3D Mapping

There are a number of reasons why land surveyors are turning to aerial drone technology for their mapping needs. First and foremost using drones can significantly reduce the time spent collecting accurate data over large distances. By acquiring faster data from the sky, drones allow you to gather millions of data points in one brief flight.

3D drone mapping imagery

An aerial mapping drone turns a job that takes weeks to complete into a one that is finished in just a few days. Another benefit is the decreased exposure of staff to dangerous environments. An aerial survey means less time surveying teams spend on the ground, minimizing their risks when measuring sites such as mines, unstable slopes and transport routes.

Drones can quickly turn flight data into 2D orthomosaics (maps) and 3D models. The accuracy achieved by drones bridges the large gap between what is possible with satellites or manned aircraft and what is possible with terrestrial methods. Drones can quickly and easily collect and process valuable data for GIS databases in many fields, including; forestry, asset management, environmental protection, agriculture, humanitarian, remote sensing, oil and gas, etc.

Drone Crew performing 3D mapping in south county St Louis.

Survey drones generate high resolution orthomosaics and detailed 3D mapping models of areas where low quality difficult to reach or even no data are available.

Do you want to generate high-resolution 3D maps of difficult to reach areas? Survey drones are the best bet for that!

This blog discusses how survey drones help in generating high-resolution orthomosaics and 3D mapping models, providing accurate data and insights previously not available. Learn more about survey drones and their amazing capabilities!


In recent years, the emergence of survey drones has made it possible to generate data more efficiently and accurately than ever before. These devices, which are also referred to as unmanned aerial vehicles (UAV), can be equipped with a variety of sensors and cameras that enable them to capture high-resolution orthomosaics and detailed 3D topographic mapping models of areas where low-quality or even no data are available. This makes them particularly advantageous for reaching into areas that would have been difficult or impossible for ground-based surveying operations.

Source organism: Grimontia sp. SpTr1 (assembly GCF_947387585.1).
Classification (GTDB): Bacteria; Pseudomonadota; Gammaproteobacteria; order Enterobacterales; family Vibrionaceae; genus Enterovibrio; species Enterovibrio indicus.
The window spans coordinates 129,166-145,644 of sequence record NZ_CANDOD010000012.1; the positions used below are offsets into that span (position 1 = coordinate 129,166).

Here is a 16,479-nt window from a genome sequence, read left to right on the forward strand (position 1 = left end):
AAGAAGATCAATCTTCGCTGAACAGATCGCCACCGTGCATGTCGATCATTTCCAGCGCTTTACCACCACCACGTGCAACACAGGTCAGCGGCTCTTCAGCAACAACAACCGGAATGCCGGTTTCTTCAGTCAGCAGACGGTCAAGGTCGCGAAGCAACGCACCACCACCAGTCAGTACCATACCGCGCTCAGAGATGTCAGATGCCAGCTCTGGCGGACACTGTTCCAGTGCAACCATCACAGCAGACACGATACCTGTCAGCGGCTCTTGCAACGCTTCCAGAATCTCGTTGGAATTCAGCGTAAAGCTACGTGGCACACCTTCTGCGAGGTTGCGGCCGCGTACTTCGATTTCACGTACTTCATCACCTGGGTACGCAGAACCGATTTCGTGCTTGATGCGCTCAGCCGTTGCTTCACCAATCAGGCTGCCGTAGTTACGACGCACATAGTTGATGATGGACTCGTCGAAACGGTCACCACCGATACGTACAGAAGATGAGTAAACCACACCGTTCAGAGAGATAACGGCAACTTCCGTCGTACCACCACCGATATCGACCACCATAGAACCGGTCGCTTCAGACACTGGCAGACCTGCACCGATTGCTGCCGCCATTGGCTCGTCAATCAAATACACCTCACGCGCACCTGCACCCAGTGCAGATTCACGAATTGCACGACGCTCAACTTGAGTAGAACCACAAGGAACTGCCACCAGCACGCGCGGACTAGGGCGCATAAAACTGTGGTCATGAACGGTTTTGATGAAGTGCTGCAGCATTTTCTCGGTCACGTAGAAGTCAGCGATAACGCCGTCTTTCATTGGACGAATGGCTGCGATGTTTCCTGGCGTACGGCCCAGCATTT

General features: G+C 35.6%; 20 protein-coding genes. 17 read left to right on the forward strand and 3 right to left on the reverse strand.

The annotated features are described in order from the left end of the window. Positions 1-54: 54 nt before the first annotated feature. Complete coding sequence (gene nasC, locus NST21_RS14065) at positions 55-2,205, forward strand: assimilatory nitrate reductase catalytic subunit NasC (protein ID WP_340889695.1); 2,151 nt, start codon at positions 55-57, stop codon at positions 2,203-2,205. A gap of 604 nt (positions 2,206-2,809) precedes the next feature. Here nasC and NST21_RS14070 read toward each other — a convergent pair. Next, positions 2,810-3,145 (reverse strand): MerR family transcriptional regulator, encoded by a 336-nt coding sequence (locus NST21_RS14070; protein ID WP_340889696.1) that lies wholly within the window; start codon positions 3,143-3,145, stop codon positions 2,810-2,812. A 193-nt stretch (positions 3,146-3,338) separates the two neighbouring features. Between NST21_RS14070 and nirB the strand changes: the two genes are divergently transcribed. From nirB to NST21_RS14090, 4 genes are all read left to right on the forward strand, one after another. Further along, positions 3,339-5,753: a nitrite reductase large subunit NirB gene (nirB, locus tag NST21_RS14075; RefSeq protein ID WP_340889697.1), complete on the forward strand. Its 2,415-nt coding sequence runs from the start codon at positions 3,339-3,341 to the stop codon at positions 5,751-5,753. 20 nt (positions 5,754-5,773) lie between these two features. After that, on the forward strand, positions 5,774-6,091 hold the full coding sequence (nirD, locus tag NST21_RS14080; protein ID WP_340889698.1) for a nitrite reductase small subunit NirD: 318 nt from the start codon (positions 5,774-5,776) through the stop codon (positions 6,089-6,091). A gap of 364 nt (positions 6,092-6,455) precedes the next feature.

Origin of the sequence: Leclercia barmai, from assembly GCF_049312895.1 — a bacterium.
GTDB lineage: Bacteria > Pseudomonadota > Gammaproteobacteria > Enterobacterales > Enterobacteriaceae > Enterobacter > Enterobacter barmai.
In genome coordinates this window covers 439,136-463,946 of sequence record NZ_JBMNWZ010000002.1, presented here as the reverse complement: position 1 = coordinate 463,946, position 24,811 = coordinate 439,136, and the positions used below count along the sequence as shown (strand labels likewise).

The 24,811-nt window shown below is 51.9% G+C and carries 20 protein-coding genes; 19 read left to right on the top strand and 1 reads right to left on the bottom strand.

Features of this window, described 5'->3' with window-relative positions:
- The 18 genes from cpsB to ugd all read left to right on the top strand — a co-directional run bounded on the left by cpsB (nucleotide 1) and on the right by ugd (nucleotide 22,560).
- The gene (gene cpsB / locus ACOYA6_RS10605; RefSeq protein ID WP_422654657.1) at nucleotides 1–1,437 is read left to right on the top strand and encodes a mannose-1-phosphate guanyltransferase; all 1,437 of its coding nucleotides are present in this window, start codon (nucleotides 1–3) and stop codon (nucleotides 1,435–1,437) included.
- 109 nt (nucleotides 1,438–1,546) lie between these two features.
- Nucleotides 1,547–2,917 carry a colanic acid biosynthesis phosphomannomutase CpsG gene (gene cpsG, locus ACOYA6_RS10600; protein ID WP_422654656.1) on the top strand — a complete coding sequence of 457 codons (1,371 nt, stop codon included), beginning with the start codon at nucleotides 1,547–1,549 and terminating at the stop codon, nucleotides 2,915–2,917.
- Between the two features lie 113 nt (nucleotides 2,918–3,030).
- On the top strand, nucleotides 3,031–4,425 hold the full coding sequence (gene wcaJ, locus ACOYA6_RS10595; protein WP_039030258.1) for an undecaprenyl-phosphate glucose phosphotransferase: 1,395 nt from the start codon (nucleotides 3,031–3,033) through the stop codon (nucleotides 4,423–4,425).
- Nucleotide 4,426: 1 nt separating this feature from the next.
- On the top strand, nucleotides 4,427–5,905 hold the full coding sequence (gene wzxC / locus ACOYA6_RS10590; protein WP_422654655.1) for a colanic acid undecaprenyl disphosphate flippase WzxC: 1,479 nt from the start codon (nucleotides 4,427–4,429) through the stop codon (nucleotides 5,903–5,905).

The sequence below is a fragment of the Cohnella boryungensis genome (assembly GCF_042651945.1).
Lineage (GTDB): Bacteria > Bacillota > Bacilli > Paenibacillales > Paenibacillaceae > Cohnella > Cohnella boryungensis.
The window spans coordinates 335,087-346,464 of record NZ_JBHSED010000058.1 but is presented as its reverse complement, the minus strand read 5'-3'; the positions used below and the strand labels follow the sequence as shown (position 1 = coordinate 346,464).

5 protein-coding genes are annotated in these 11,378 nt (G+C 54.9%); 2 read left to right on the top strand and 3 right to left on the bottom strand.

Besides enabling surveyors and mapping professionals to cover larger areas quickly, survey drones allow for the collection of highly detailed imagery. The images captured with the help of these devices are far more accurate than what can be captured from an airplane or satellite and provide surveyors with vital information which can be used in various industries such as civil engineering, agriculture and urban planning. Moreover, the ability of UAVs to operate autonomously makes them especially beneficial when it comes to conducting precision surveying operations in remote locations.

Benefits of Survey Drones

Survey drones have numerous benefits for gathering accurate data for any application. For example, they can capture high-resolution orthomosaics and 3D maps from difficult to reach areas that are inaccessible or traditional survey methods cannot. Additionally, any survey drone data is recorded in real time with precise and current information, making survey drone data incredibly useful in a variety of fields.

Survey drones offer other benefits as well, such as:

  • Ability to collect aerial data quickly, safely and with greater accuracy than traditional methods;
  • Generate real-time analytics;
  • Affordable acquisition costs;
  • Greater precision and accuracy than satellite imagery;
  • Autonomous flight that allows you to focus on the content instead of flying the aircraft;
  • More detailed mapping capabilities than what was previously available with traditional surveying methods.

Survey drones can be used in a number of industries, including architecture and engineering firms, construction companies, forestry operations, land management organizations and many more. These devices provide an easy way to add value to a project by capturing high quality aerial images quickly instead of relying on costly services or different measurements taken over multiple days or weeks. Survey drones open up a world of possibilities when it comes to capturing precise information from any location or area – quickly!

How Survey Drones Work

Survey drones, sometimes referred to as unmanned aerial vehicles (UAVs), are full-scale remote controlled aircrafts outfitted with advanced digital photography and mapping technologies. They provide functions such as capturing detailed visuals of challenging or otherwise inaccessible sites in order to create 3D maps, orthomosaics, elevation models and other geospatial data. UAVs can be operated remotely from ground level or from a nearby fixed winged aircraft or helicopter.